Side thought: I wonder how many of the Cool Kids in high school became Buddhists? I'm sure a few did. Subsequent thought: I wonder how many people from my high school became Buddhists? Not that it matters; I'm just a guy who likes to ask questions.


Robyn said...

This practice isn't about timidity. Sometimes you have to kill the cat and sometimes you have to stop someone from killing the cat.

Zoom! said...

I found myself in an interesting moment on the bus the other day. It was crowded and a passenger sat down next to me. At first we both sat very still and upright, but it was 6:30 am and a long ride. Eventually, as he dozed a little, he relaxed just enough that our arms were pressed together. I was tempted to move away, but that tiny warmth and vulnerability was pleasant as well as a reminder that there was actually another human next to me.

Touch and fear of offering or accepting it are deeply rooted in our culture, especially here in the Midwest. I once attended a business training on sensitivity/diversity where we were taught that the only "safe" place to touch another business contact was on the forearm between the elbow and the wrist. These ideas separate us from one another. I find myself more and more interested in ways of providing and finding safe touch.

As a social dancer, I admit that part of the point of partnered dancing, for me, is to have safe enjoyable ways of touching and connecting with others. There are lines, but offering warmth or kindness through touch, even if we occasionally err, seems a more joyful way to live than to consistently stay within our cold culture.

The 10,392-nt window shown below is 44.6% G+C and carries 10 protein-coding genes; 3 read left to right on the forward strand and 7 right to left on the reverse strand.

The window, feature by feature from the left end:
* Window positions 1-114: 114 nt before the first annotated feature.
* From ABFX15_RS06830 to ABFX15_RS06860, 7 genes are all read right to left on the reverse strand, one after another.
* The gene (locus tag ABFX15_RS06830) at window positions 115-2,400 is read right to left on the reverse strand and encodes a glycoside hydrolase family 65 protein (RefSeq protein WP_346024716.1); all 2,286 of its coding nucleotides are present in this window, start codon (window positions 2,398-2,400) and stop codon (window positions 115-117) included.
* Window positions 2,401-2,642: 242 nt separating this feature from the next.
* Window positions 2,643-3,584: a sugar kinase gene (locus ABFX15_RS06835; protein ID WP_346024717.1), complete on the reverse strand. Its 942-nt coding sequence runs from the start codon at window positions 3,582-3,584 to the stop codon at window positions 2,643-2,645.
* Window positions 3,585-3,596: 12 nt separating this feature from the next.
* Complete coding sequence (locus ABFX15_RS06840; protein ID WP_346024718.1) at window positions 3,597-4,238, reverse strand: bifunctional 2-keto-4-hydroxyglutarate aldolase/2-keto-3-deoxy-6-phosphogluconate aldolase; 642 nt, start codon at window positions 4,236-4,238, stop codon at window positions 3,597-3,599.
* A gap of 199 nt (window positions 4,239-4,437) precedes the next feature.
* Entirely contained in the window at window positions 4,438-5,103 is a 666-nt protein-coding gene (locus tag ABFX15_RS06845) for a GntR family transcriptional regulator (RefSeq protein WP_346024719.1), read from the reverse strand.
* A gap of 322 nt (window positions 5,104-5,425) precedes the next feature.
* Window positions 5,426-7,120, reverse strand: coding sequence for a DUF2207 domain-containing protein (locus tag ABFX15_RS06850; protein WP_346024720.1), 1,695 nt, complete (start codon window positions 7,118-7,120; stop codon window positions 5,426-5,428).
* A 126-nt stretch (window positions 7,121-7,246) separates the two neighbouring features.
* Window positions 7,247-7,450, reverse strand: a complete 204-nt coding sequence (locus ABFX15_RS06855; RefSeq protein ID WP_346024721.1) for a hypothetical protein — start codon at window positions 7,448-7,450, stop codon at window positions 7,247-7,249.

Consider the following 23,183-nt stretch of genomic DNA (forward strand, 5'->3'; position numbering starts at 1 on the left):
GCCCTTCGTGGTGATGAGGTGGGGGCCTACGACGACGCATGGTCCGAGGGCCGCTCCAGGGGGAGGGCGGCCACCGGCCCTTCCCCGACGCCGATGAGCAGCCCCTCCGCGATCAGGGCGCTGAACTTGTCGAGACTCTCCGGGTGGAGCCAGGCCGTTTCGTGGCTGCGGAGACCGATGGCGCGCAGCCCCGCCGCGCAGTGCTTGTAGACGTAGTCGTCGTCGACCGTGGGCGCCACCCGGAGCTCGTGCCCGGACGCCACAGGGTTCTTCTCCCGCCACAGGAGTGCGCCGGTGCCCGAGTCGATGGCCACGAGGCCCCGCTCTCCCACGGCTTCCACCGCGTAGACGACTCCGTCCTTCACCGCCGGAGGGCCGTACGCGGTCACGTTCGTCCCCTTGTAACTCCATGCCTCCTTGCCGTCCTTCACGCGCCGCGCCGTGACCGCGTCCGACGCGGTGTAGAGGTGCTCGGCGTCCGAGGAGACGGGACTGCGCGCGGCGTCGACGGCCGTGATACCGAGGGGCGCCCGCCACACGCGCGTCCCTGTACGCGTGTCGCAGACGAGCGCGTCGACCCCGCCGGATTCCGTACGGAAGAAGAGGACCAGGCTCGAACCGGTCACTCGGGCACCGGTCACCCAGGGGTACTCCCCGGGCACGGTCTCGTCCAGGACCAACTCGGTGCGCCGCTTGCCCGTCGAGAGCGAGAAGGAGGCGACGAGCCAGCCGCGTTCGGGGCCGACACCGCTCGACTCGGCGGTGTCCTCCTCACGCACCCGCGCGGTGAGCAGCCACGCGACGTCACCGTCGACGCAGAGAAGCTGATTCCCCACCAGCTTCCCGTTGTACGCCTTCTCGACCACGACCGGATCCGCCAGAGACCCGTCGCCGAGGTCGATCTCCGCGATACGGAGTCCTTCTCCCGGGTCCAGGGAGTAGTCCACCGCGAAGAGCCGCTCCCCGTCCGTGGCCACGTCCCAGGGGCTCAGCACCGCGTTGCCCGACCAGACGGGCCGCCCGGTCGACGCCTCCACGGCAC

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spldbch said...

There is definitely power in touch. I recently had a patient who said his wife complained that he wasn't affectionate. I made some suggestions about how he could show affection - putting his arm around his wife, kissing her on the cheek, holding her hand - and his initial response was, "Why?" Fortunately, he was willing to give it a shot. I think his marriage will be enriched as a result of his efforts. Maybe touch sends its own special kind of message that can't really be communicated any other way.

Pigasus said...

Dear Nathan,

I was walking to the dining hall and it was raining here. A resident who is usually fast paced and "angry" looking was standing and crying. I asked is she was okay and if she wanted a hug. She just opened her arms and we hugged for quite a while.

Very intense experience, as it was a good, wailing, cry. Also, I never know what might make her feel good or might set her off. Took a leap, and it worked out.

Great post, so relevant I can taste it. Centers are suffering magnets, and it's quite lovely to see ourselves take on the these rigid, beautiful forms, and also to watch them drop away and do what needs doing.

I don't know an Ino who would object to what is described in your blog; but then, I used to. Now I'm in California, where the hugs and loving kindness flow like...quinoa?

P.S Do you all chant the loving kindness sutra?


Nathan said...

Excellent story! I think a lot of the restrictiveness is internalized. Withholding touch, a hug, or something else off script just seem like the proper thing to do after awhile. I think many of us struggle to let go of the forms when the situation calls for it.

We do chant the metta sutra sometimes. I use it at home occasionally as well.